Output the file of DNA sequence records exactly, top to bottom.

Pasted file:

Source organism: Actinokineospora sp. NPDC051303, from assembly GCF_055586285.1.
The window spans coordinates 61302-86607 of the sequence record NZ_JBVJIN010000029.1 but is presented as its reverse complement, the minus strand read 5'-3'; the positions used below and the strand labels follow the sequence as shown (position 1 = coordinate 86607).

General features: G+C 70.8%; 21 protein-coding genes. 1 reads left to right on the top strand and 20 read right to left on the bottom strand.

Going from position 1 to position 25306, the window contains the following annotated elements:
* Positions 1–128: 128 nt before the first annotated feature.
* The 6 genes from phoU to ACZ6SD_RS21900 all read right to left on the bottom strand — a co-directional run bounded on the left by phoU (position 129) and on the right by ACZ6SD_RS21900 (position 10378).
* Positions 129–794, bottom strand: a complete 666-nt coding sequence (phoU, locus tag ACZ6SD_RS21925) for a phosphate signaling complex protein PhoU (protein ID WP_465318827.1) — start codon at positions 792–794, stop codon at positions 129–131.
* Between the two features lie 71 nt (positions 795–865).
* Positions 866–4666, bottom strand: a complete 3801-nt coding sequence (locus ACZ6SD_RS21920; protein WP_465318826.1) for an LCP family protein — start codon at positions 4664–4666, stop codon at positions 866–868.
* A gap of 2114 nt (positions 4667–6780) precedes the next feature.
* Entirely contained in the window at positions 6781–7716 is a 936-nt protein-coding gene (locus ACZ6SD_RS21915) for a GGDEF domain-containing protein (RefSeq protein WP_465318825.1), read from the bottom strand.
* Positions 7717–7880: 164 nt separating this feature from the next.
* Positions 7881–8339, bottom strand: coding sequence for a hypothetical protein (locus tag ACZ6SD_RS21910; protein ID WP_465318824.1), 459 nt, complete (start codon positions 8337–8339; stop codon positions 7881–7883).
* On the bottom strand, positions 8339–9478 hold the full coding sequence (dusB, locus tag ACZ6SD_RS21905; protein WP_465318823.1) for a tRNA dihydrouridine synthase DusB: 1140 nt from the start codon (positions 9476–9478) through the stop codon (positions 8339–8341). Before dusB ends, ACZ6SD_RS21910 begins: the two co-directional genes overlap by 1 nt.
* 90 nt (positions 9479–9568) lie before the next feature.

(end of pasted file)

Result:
Source organism: Actinokineospora sp. NPDC051303, from assembly GCF_055586285.1.
The window spans coordinates 61302-86607 of the sequence record NZ_JBVJIN010000029.1 but is presented as its reverse complement, the minus strand read 5'-3'; the positions used below and the strand labels follow the sequence as shown (position 1 = coordinate 86607).

General features: G+C 70.8%; 21 protein-coding genes. 1 reads left to right on the top strand and 20 read right to left on the bottom strand.

Going from position 1 to position 25306, the window contains the following annotated elements:
* Positions 1–128: 128 nt before the first annotated feature.
* The 6 genes from phoU to ACZ6SD_RS21900 all read right to left on the bottom strand — a co-directional run bounded on the left by phoU (position 129) and on the right by ACZ6SD_RS21900 (position 10378).
* Positions 129–794, bottom strand: a complete 666-nt coding sequence (phoU, locus tag ACZ6SD_RS21925) for a phosphate signaling complex protein PhoU (protein ID WP_465318827.1) — start codon at positions 792–794, stop codon at positions 129–131.
* Between the two features lie 71 nt (positions 795–865).
* Positions 866–4666, bottom strand: a complete 3801-nt coding sequence (locus ACZ6SD_RS21920; protein WP_465318826.1) for an LCP family protein — start codon at positions 4664–4666, stop codon at positions 866–868.
* A gap of 2114 nt (positions 4667–6780) precedes the next feature.
* Entirely contained in the window at positions 6781–7716 is a 936-nt protein-coding gene (locus ACZ6SD_RS21915) for a GGDEF domain-containing protein (RefSeq protein WP_465318825.1), read from the bottom strand.
* Positions 7717–7880: 164 nt separating this feature from the next.
* Positions 7881–8339, bottom strand: coding sequence for a hypothetical protein (locus tag ACZ6SD_RS21910; protein ID WP_465318824.1), 459 nt, complete (start codon positions 8337–8339; stop codon positions 7881–7883).
* On the bottom strand, positions 8339–9478 hold the full coding sequence (dusB, locus tag ACZ6SD_RS21905; protein WP_465318823.1) for a tRNA dihydrouridine synthase DusB: 1140 nt from the start codon (positions 9476–9478) through the stop codon (positions 8339–8341). Before dusB ends, ACZ6SD_RS21910 begins: the two co-directional genes overlap by 1 nt.
* 90 nt (positions 9479–9568) lie before the next feature.